Not content with just being a sought after tattoo artist and creator of one-of-a-kind doodles & site-specific commissions across the country, Prisontyle AKA Tim is also the owner of Folkestone's hottest tattoo studio BRB Studio.
Ahead of his flash tatt takeover at our the depot_ Shoreditch, we spoke with Tim on a day in the life of one of the UK's most sought after tattoo artists.
What does a typical day these days look like for you Tim?
Foot in the face by toddler, smiley baby wake up call, strong coffee, concise shower routine, an attempt at yoga, 10 pull ups, cereal, child to school, start panicking about work, enter work, panic attack, set up for tattoo, do tattoo - that’s it. Concise.
Generally how many people do you tattoo in a day?
Probably 3 or 4 - 3 or 4 is enough, really. It used to be a lot more, and when I do guest spots it’s more like 8 to 10.
How many guest spots are you planning in the upcoming months?
Birmingham, Leeds, Manchester, Brighton, Bristol, Zurich, Los Angeles, New York, Bangkok, Chiang Mai. I’m packing it in.
What’s a typical day like when you’re doing a guest spot - do you move around studios and tattoo the whole trip?
I try and be practical, so what I try to do is just do it all at the start of a trip and tattoo like heck for 3 or 4 days and then do 2 or 3 weeks off with my family travelling. So generally just one shop at the start and make some money, do some tattoos and then chill - because then I’m burnt out and I really need to chill by that point.
What does a day in your studio look like when you are away guesting - is there anyone else working from there when you’re not?
No there’s not, but that’s an interesting idea which I’m exploring right now. We’ve got a lot of guests coming in, so we’ve got 5 guest artists lined up for the rest of the year so far - but there’s heaps more acquaintances I have that want to come and guest so I would expect it to be a rolling month of guest spots. And then, hopefully move on to artists, with an exhibition space, and maybe music space for unsigned bands. Like white label vibe - they can’t sell their stuff because they haven’t got a record label so they can come and do a show and flog it, and the same with artists if they haven’t got representation.
Speaking of music, what does a day look like when you’re on tour with your band DANCEHALL?
Carnage, misery, depression… No, no, just a joke. It’s more like - full transparency - feeling old, trying to stay in shape, probably panicking about the gig, driving a lot, eating junk, drinking lots of caffeine, panicking before a show, doing a show, feeling great about a show - and forgetting everything afterwards that you were worried about. That’s exactly it.
When you were on tour, were you generally packing a lot into a small space of time? And is it hard to be away from your family for a long time touring?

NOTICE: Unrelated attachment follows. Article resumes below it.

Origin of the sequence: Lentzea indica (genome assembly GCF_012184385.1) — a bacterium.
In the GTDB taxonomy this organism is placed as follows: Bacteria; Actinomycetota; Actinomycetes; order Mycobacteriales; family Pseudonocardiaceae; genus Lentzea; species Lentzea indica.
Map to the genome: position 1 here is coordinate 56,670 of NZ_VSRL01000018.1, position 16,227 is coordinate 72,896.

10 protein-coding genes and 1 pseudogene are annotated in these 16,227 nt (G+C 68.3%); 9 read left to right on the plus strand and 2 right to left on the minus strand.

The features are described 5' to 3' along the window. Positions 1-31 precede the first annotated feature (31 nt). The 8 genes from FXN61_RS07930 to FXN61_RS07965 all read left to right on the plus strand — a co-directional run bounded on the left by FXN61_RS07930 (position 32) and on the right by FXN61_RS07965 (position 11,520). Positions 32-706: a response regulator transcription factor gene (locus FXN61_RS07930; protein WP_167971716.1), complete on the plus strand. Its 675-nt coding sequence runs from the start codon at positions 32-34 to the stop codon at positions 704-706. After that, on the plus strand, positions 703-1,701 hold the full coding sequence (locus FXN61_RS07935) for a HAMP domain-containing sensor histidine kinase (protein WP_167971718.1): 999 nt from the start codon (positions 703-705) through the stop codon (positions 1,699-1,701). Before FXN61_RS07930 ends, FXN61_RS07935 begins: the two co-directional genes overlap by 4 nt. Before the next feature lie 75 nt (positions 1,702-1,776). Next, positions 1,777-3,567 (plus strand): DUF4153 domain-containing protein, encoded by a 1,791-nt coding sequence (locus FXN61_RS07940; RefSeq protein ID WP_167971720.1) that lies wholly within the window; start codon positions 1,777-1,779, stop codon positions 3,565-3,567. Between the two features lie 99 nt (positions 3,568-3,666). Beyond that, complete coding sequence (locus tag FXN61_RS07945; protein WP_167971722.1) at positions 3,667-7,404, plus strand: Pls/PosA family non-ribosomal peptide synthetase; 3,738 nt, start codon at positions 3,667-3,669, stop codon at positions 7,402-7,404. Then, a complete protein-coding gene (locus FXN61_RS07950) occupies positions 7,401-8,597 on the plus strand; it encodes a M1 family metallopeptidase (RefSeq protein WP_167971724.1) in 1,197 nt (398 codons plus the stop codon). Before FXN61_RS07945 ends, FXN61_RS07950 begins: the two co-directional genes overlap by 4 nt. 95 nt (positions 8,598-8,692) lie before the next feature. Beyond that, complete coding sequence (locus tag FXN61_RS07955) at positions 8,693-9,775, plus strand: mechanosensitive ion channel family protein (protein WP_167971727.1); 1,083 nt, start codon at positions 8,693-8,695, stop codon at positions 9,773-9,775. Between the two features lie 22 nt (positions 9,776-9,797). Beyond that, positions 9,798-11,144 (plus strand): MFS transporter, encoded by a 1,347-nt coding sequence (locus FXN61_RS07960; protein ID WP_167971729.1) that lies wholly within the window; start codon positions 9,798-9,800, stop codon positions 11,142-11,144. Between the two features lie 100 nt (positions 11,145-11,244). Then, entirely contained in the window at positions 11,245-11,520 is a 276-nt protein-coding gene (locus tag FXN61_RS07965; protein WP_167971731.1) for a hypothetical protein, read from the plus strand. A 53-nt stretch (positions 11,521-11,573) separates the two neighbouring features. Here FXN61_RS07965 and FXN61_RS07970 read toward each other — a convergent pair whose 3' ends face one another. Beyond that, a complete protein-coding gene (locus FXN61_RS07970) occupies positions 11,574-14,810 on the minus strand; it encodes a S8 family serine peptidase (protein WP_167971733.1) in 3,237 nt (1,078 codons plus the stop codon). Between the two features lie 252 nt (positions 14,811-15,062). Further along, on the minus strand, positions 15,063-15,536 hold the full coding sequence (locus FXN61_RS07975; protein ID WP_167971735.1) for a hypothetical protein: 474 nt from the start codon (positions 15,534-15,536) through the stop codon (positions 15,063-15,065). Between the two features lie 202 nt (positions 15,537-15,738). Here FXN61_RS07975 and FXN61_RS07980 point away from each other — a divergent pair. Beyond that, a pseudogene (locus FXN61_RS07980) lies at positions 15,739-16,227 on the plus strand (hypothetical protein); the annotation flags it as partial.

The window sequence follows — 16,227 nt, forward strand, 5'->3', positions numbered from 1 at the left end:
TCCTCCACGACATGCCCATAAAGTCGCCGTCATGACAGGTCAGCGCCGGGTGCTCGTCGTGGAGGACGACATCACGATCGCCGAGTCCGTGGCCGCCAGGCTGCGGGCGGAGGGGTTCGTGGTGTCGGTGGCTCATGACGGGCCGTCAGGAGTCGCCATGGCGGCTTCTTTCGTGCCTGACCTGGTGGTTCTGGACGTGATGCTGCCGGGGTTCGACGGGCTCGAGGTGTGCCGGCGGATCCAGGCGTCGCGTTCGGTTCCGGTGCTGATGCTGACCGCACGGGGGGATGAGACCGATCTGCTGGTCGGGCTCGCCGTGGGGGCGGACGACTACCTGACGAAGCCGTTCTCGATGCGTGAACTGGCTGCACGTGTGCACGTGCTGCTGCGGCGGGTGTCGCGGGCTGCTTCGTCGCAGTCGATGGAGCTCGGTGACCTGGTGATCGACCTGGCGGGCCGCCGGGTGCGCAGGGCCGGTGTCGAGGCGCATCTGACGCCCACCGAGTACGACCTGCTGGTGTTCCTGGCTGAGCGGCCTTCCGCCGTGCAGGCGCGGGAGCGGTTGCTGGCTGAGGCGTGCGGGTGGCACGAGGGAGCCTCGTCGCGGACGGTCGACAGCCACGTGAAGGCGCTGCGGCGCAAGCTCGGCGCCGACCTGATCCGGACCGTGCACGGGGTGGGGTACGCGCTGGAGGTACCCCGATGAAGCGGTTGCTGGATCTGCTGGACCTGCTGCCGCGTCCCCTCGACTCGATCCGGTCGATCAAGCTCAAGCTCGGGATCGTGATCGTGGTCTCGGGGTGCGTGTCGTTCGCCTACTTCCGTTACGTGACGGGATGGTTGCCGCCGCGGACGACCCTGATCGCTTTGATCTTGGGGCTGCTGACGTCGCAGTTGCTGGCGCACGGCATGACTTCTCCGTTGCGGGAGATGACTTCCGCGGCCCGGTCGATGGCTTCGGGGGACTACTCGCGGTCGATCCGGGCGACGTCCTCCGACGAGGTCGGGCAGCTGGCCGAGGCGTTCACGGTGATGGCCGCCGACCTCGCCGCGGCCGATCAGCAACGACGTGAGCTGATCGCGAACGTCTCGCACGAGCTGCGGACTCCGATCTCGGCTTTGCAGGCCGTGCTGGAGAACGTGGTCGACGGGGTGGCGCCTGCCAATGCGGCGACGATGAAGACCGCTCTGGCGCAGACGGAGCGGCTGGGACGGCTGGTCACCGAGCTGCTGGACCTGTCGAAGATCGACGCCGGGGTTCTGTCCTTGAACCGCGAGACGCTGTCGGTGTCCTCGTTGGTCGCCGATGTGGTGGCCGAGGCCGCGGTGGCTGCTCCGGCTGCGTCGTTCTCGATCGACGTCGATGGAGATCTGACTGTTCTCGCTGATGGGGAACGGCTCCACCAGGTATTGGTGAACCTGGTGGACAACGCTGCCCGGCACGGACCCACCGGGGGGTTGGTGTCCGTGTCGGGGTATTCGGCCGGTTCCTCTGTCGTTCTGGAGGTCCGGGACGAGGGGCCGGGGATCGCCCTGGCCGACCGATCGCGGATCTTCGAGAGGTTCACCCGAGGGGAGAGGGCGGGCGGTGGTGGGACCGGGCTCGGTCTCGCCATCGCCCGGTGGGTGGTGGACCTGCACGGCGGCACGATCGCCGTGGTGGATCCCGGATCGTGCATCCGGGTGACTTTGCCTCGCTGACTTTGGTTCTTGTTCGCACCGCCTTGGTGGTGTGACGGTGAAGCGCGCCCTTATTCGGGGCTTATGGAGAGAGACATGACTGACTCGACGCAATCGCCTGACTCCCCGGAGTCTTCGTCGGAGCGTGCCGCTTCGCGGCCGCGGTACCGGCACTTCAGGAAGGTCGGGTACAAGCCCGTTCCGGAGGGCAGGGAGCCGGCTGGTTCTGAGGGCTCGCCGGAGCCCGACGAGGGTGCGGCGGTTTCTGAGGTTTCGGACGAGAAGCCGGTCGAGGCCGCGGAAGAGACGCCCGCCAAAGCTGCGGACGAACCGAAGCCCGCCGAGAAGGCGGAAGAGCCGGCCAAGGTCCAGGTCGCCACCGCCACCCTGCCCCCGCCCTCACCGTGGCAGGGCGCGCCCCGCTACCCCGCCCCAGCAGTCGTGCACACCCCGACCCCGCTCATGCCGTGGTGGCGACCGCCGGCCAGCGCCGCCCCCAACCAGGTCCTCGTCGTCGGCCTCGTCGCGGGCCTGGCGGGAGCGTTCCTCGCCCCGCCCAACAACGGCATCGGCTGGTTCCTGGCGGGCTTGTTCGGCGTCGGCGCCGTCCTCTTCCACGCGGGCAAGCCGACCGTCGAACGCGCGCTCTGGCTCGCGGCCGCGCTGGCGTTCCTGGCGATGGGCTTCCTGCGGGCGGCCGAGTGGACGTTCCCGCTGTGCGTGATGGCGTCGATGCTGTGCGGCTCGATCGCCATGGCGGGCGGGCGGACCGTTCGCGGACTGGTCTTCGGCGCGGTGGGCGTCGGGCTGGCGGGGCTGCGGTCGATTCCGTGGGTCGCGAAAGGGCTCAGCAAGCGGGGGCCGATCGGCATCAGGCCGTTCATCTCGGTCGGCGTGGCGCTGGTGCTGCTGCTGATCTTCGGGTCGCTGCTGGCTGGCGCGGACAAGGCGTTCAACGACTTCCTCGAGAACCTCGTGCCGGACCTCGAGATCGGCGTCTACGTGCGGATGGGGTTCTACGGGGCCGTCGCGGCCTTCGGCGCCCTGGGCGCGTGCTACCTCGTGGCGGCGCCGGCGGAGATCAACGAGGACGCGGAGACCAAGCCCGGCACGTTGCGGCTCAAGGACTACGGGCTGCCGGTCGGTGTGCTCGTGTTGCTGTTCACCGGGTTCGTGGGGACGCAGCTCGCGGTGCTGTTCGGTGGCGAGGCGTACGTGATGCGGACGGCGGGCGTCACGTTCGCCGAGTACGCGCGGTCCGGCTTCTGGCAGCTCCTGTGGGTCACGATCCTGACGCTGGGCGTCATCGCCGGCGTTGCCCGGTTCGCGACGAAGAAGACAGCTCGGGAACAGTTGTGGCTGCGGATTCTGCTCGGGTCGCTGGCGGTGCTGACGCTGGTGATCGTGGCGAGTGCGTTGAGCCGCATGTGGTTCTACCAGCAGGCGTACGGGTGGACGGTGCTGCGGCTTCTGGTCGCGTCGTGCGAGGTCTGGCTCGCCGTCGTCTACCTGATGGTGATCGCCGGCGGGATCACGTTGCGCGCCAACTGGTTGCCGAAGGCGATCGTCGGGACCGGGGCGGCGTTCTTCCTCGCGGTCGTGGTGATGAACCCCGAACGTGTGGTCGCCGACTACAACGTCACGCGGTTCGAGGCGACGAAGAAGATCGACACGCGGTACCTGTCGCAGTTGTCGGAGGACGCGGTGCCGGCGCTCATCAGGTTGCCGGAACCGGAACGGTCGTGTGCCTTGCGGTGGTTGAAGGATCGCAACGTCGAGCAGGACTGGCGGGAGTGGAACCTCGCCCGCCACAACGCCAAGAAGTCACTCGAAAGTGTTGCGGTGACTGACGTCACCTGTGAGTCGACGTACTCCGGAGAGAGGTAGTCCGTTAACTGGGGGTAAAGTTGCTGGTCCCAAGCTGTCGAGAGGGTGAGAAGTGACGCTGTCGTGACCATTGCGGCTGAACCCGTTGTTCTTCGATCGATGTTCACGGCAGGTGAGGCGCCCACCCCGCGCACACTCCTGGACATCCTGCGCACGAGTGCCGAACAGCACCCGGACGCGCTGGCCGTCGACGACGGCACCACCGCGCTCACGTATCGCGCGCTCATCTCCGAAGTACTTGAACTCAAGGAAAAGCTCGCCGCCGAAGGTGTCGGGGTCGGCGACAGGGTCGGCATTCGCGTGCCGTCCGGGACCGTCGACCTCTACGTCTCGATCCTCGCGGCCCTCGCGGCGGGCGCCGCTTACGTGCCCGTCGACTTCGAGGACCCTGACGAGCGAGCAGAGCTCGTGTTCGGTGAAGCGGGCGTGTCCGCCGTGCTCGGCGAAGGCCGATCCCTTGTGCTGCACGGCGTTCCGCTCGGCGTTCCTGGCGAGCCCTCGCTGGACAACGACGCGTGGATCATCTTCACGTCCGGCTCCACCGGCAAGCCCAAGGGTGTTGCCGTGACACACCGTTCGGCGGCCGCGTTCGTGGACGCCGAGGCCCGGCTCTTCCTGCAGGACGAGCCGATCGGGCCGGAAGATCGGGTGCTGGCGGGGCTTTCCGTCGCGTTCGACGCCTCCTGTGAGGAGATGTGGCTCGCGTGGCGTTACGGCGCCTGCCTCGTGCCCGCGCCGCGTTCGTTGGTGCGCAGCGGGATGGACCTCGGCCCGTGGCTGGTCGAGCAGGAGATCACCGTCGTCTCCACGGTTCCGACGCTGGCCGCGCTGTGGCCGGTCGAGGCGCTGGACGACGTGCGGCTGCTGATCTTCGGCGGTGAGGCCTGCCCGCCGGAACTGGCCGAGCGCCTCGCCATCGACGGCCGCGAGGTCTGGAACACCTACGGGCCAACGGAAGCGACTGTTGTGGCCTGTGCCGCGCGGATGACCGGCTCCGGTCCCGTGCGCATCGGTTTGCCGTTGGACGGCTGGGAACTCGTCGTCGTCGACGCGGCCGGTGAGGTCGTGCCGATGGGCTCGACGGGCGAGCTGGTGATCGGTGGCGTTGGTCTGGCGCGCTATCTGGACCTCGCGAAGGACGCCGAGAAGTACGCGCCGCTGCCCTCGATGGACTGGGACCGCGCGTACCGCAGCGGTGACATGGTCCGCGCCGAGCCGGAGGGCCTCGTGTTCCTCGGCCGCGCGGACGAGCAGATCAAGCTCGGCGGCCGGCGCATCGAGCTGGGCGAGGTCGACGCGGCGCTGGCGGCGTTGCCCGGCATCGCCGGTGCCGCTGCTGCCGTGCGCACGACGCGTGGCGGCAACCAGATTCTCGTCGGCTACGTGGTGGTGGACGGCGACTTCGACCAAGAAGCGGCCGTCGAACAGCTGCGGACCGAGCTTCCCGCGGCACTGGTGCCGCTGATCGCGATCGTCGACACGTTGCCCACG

Totally, we just limited it to doing a week’s worth of gigs, because I had family and the guys still had work. So until that time that we’re supporting U2 and we have to go away for months on end in South America, it’s just small things - but make them count. Doing the small stuff and making it count actually works better for bands, I think. Because you could do 30 gigs around the country, but you’re still playing shit holes 30 times, with 5 people in the audience. So you just make that week of gigs count.
What did a day for you look like before you were tattooing?
It looked like getting up at silly o’clock - without kids - travelling across London to do a retail job that basically slowly killed me day by day. Then get home, drink lots. And that’s it. Repeat, repeat, repeat. Work for the company, die for the company.
Are you a morning person or more of a night owl? Do you have to be a morning person now that you have kids?
Absolutely a morning person, but without kids; not really ever grumpy, quite a lot of energy considering I’m 40 next year. Totally a morning person.
What’s your favourite part of your day now?
This is going to sound quite old, but figuring out what’s for dinner and what we’re going to watch on TV with my wife - that’s my favourite part of my day, it really is.
Do you find that now you work for yourself you have more time to do the things you like in a day?
No. I think I’m worrying about all the things I’m not doing more, actually. I’m worried I’m not doing enough, but at the same time I have maybe 20 or 30 projects on the go that I need to do this year.
What would the perfect day look like for you?
Wake up in Thailand with my wife and family, leisurely breakfast by the beach, pool, probably kids club for the kids, sit by the pool with my wife, drink cocktails, listen to podcasts. That’s the dream. Please make that happen...